Ask yourself: what do your employees want from you as their employer? A big paycheck? More bonuses or days off? Not surprisingly, employees will consider these great as conveniences; but a comfortable work environment, on the other hand, is worth far more, and has more staying power no matter your business’s financial situation. Here are some ideas to help you make your employees, and ultimately, you as the employer, happier and more effective.

1. Goals, Direction, & Purpose
To give your employees purpose, there must be a function behind what they do, so they know they have a role to play in the business’s success; while a cashier at a store isn’t responsible for making the food, for instance, they’re responsible for interfacing with the customer and handling the sales, while an accountant makes sure there’s enough money in payroll each month to keep everyone else paid on-time. Once an employee knows their function, set a goal, for either their specific role or for the whole business, and make sure they know how they can work toward that goal.

2. Autonomy & Flexibility
Outside of assembly lines, giving employees more freedom can actually make them more productive, allowing them to work in a way that works for them. Different people come to solutions in different ways, and some ways may work better. That’s not to say direction from their manager isn’t welcome; but breathing down their neck can make for a difficult work environment. Being able to adjust with busy schedules can make for a happier worker as well; from working different hours to working different days, this can accomodate those excellent workers who also have a busy family life, allowing them to balance their professional with their personal lives.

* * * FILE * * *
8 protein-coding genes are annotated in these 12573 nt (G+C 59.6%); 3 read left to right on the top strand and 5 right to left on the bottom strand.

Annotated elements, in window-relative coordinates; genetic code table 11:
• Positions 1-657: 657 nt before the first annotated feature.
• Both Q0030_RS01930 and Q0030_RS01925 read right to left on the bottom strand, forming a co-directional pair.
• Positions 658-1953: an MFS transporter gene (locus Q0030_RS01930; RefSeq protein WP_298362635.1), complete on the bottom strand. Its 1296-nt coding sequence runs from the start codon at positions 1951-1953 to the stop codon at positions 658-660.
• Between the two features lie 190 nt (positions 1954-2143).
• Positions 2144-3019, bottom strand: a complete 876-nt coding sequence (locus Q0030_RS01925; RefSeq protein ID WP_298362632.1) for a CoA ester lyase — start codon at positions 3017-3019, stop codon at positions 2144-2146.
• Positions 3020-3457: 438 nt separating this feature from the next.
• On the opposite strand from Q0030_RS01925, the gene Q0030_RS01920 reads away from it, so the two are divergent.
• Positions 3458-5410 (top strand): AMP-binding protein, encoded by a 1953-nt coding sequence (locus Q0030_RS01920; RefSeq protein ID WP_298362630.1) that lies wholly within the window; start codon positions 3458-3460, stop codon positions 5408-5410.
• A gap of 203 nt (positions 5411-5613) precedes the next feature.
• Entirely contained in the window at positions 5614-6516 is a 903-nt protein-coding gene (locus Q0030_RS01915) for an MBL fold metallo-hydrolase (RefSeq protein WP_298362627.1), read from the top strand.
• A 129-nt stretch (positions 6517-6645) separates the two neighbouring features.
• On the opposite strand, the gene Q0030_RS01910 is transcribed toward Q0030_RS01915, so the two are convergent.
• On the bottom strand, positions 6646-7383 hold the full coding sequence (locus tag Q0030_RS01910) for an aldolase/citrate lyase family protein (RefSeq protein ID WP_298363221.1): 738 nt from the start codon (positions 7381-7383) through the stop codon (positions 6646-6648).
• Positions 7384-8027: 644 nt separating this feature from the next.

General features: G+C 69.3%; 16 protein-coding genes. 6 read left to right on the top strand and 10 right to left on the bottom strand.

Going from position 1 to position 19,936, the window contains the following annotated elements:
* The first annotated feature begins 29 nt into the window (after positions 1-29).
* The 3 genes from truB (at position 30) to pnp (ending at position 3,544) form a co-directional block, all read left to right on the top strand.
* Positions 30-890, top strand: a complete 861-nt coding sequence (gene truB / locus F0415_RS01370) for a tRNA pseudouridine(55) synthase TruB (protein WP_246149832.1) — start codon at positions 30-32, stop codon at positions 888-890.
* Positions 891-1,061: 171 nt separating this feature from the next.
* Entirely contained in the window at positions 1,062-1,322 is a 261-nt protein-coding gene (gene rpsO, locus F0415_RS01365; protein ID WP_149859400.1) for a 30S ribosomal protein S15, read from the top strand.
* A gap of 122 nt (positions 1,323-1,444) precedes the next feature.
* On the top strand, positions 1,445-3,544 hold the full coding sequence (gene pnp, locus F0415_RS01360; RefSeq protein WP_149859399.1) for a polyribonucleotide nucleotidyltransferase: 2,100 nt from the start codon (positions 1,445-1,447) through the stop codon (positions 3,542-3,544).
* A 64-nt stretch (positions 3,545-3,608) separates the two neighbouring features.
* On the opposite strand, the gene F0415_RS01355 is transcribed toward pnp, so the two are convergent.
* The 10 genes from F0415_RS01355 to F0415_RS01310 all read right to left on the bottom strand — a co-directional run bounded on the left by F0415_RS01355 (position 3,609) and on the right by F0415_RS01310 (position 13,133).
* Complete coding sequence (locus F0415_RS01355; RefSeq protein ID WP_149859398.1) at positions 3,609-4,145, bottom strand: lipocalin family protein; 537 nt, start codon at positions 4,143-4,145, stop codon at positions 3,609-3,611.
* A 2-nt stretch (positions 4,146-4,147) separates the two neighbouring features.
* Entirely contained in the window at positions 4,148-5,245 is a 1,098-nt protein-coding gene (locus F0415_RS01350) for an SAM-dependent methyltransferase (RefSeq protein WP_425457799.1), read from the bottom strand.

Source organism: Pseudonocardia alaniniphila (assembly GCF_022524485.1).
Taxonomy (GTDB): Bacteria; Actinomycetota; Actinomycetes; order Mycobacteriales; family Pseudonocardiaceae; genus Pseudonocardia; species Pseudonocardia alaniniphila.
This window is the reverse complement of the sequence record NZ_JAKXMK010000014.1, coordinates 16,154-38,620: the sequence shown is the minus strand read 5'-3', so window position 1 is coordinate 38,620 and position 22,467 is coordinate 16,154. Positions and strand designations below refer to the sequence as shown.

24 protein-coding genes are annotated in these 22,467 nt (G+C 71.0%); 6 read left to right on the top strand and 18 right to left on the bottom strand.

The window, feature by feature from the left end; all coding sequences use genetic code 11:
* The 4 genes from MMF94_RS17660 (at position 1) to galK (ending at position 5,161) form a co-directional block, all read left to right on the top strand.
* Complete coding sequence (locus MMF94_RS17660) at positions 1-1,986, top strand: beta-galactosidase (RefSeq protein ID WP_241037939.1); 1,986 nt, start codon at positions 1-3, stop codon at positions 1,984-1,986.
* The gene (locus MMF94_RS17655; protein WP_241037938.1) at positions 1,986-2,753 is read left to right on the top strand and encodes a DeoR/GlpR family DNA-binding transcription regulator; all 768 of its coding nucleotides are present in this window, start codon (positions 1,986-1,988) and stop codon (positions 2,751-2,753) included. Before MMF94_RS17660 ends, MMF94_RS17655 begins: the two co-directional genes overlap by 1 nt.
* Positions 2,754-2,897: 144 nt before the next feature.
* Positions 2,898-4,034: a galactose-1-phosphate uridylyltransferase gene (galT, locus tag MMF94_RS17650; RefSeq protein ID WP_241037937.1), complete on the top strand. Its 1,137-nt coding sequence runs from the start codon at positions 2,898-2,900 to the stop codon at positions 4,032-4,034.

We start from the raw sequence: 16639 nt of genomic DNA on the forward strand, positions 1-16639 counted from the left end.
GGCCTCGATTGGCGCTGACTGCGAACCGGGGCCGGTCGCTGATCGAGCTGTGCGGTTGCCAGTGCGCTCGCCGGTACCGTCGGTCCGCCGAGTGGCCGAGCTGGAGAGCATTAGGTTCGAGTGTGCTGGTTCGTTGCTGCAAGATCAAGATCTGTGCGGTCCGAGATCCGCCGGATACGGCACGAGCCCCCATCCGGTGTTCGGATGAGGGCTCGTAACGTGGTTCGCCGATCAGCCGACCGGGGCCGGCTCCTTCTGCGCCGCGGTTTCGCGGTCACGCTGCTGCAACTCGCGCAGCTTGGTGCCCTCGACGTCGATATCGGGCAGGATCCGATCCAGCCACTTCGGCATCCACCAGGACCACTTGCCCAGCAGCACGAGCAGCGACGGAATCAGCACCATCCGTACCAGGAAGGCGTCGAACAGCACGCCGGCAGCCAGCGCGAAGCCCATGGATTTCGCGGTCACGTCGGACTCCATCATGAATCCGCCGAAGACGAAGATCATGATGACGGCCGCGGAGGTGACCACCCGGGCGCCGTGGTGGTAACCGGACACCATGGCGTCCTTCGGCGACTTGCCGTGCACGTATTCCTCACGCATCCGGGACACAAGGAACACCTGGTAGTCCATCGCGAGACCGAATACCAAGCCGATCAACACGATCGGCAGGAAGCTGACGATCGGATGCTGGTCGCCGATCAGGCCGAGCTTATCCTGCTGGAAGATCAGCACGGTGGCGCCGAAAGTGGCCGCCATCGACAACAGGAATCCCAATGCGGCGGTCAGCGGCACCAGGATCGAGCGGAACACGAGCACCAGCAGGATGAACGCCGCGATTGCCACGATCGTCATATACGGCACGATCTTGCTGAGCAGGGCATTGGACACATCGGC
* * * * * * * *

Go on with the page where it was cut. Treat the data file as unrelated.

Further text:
3. Attention
Even when giving them a fair amount of autonomy, that doesn’t mean you shouldn’t give them feedback and guidance in their role. Check in with your employees every few weeks, even if it’s just for a minute or two; ask them how they’re doing, learn about what’s going on in their world, figure out their needs, and give them constructive critique if necessary. Don’t wait for their annual performance review; it’s difficult to get better at something you only hear about once a year.

4. Innovation & Open-Mindedness
As a manager, the great thing about having a team by your side is they’re a great creative resource; if there’s potential for something new and exciting to be brought to the table, or even a problem that must be solved, you should create an opening so they can provide their input, whether it’s a team meeting or a short brainstorming session. Treat each employee’s idea as equal, and treat them with sensitivity and honesty. Sensitivity is important, because once an idea is shot down by an authority figure, that person will be less likely to make suggestions in the future. Honesty is also important, because since you are the leader of the business, you may know what’s best for your business and what isn’t.

Each employee is an important element in your business, and if you’re attentive to their needs, both personal and professional, they *will* notice, and they’ll be more dedicated because of it.

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